In the course of treatment of psychiatric patients, it is often necessary to switch antipsychotic medications. In recent years, atypical antipsychotic agents have become the first-line therapeutic interventions for treating psychotic symptoms. Reasons for switching patients from the typical antipsychotics to the atypical agents can include enhanced efficacy against negative symptoms, improvement in cognitive capacity, and reduction of risk of extrapyramidal side effects. The presumed long-term benefits of switching to the new antipsychotic drug should be assessed. Pharmacokinetic and pharmacodynamic properties of antipsychotic agents and drug-drug interactions should be considered during the switch process. Two methods are employed for the switch process: crossover ("crosstitration") and an abrupt switch. With the crossover method, the patient's current medication is tapered over a period of several days to several months to prevent potential withdrawal symptoms, such as nausea, vomiting, insomnia, muscle aches, and diaphoresis. Due to withdrawal symptoms, clozapine is the only atypical agent recommended to proceed with a slow dose taper when switching to another atypical drug. Sudden cessation could also precipitate the emergence of motor symptoms, which can include pseudoparkinsonism, dystonia, akathisia, and dyskinesia. The initiation of the new antipychotic occurs concurrently with the tapering of the previous drug. In an abrupt switch, the previous antipsychotic is discontinued suddenly, independent of its dose, and the new antipsychotic is started on the next day. Both methods have been used in clinical practice and double-blind studies. To date, only two medications have been studied in large multicenter clinical trials. These are olanzapine and ziprasidone. The olanzapine study revealed optimal benefits when the previous agents were gradually withdrawn and olanzapine was initiated at 10 mg/day. The ziprasidone switch study demonstrated both reduced adverse side effects from the previous agents and improvements in clinical efficacy. Additional studies are needed to examine the optimal methods for switching patients from one atypical agent to another atypical antipsychotic.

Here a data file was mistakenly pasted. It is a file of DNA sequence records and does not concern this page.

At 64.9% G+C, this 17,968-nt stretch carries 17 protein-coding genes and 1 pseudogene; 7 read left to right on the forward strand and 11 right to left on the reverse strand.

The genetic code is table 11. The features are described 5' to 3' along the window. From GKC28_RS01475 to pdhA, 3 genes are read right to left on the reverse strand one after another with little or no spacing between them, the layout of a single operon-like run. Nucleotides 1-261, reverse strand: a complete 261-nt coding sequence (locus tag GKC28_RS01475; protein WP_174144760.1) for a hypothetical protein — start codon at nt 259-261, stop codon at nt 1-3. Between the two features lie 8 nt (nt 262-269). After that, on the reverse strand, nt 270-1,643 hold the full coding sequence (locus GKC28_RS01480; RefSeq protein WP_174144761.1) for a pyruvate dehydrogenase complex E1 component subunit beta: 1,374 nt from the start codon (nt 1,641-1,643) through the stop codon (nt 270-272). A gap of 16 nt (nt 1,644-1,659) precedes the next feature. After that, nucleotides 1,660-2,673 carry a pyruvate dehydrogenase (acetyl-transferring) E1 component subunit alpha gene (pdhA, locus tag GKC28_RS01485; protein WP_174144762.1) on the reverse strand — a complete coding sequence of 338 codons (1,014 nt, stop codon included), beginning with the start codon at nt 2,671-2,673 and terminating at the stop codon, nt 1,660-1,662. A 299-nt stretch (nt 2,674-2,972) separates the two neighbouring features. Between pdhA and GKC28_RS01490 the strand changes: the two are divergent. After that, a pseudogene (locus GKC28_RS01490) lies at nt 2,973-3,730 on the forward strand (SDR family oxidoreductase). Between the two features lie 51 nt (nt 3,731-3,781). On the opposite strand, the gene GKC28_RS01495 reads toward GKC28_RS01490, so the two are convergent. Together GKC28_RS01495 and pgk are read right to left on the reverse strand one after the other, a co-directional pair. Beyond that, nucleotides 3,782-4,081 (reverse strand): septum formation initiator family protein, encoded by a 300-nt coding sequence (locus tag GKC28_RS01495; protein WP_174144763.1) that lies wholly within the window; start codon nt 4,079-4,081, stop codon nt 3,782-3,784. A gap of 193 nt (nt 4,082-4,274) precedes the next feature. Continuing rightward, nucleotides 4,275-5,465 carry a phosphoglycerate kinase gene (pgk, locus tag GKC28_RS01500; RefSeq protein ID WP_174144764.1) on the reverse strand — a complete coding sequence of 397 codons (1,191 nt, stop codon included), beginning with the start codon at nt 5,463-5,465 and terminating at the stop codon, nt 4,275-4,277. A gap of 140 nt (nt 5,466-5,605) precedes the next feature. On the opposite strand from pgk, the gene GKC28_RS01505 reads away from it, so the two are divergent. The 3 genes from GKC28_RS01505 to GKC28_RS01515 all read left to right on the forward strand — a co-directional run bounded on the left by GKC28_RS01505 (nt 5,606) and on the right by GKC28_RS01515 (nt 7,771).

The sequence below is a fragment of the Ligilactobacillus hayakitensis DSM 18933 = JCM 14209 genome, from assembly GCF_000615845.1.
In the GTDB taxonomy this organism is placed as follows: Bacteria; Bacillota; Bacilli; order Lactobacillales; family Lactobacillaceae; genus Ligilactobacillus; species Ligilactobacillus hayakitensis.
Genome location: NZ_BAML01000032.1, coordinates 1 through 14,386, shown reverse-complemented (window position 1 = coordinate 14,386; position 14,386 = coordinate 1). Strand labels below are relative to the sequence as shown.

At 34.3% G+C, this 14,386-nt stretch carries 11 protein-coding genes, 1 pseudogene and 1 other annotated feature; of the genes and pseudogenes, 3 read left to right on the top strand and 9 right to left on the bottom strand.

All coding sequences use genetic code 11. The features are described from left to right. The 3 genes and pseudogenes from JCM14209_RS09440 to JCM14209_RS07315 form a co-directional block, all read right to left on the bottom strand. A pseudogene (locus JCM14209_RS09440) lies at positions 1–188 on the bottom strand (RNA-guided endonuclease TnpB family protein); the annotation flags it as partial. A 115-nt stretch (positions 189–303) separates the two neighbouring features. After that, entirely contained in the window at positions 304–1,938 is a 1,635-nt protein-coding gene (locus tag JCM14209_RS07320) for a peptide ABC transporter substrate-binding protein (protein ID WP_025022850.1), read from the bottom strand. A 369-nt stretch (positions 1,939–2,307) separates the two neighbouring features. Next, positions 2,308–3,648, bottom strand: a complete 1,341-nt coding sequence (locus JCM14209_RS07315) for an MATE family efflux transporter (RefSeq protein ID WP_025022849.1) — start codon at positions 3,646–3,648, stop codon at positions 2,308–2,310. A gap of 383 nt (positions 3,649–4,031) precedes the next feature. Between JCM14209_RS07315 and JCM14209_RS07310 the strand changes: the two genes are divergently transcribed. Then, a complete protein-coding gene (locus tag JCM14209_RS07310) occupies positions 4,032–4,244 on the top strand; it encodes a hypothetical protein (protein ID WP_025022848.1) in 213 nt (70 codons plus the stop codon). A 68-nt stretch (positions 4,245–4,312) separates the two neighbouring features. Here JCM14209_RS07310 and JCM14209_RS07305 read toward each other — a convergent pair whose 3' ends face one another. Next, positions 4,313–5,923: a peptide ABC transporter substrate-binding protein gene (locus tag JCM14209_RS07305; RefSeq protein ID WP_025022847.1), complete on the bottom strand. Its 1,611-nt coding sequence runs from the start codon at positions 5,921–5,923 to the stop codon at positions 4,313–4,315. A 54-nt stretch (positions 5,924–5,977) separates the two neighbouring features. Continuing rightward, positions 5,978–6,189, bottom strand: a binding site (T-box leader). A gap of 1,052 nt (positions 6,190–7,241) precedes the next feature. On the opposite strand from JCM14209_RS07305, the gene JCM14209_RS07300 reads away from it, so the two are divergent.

|Number of pages||20|
|State||Published - 1 Jun 2002|